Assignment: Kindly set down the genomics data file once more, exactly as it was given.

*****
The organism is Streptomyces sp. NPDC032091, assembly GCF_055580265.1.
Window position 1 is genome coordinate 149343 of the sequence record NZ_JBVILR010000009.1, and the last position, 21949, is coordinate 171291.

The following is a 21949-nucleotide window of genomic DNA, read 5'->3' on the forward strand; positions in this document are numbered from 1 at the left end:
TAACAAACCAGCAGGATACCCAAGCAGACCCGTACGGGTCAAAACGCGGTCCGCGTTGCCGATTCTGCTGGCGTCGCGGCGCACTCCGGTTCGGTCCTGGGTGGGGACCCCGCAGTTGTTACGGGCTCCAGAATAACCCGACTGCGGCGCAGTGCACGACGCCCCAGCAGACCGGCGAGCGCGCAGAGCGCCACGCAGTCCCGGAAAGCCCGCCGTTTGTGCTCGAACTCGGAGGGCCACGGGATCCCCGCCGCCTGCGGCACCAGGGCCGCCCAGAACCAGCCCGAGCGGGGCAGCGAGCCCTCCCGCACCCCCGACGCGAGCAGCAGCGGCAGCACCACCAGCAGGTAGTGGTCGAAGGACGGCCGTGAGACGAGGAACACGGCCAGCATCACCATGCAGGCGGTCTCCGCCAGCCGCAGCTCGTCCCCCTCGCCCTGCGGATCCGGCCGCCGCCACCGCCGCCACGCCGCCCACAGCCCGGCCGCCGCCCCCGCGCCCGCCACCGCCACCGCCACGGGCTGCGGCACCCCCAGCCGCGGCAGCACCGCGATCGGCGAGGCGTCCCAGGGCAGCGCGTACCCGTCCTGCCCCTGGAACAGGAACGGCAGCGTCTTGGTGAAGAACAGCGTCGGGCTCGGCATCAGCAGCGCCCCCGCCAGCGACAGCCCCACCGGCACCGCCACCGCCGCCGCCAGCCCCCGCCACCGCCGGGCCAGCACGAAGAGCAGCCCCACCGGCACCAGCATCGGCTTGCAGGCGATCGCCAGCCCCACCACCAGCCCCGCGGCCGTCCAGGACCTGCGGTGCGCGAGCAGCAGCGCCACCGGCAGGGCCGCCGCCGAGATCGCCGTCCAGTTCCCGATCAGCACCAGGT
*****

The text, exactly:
The organism is Streptomyces sp. NPDC032091, assembly GCF_055580265.1.
Window position 1 is genome coordinate 149343 of the sequence record NZ_JBVILR010000009.1, and the last position, 21949, is coordinate 171291.

The following is a 21949-nucleotide window of genomic DNA, read 5'->3' on the forward strand; positions in this document are numbered from 1 at the left end:
TAACAAACCAGCAGGATACCCAAGCAGACCCGTACGGGTCAAAACGCGGTCCGCGTTGCCGATTCTGCTGGCGTCGCGGCGCACTCCGGTTCGGTCCTGGGTGGGGACCCCGCAGTTGTTACGGGCTCCAGAATAACCCGACTGCGGCGCAGTGCACGACGCCCCAGCAGACCGGCGAGCGCGCAGAGCGCCACGCAGTCCCGGAAAGCCCGCCGTTTGTGCTCGAACTCGGAGGGCCACGGGATCCCCGCCGCCTGCGGCACCAGGGCCGCCCAGAACCAGCCCGAGCGGGGCAGCGAGCCCTCCCGCACCCCCGACGCGAGCAGCAGCGGCAGCACCACCAGCAGGTAGTGGTCGAAGGACGGCCGTGAGACGAGGAACACGGCCAGCATCACCATGCAGGCGGTCTCCGCCAGCCGCAGCTCGTCCCCCTCGCCCTGCGGATCCGGCCGCCGCCACCGCCGCCACGCCGCCCACAGCCCGGCCGCCGCCCCCGCGCCCGCCACCGCCACCGCCACGGGCTGCGGCACCCCCAGCCGCGGCAGCACCGCGATCGGCGAGGCGTCCCAGGGCAGCGCGTACCCGTCCTGCCCCTGGAACAGGAACGGCAGCGTCTTGGTGAAGAACAGCGTCGGGCTCGGCATCAGCAGCGCCCCCGCCAGCGACAGCCCCACCGGCACCGCCACCGCCGCCGCCAGCCCCCGCCACCGCCGGGCCAGCACGAAGAGCAGCCCCACCGGCACCAGCATCGGCTTGCAGGCGATCGCCAGCCCCACCACCAGCCCCGCGGCCGTCCAGGACCTGCGGTGCGCGAGCAGCAGCGCCACCGGCAGGGCCGCCGCCGAGATCGCCGTCCAGTTCCCGATCAGCACCAGGT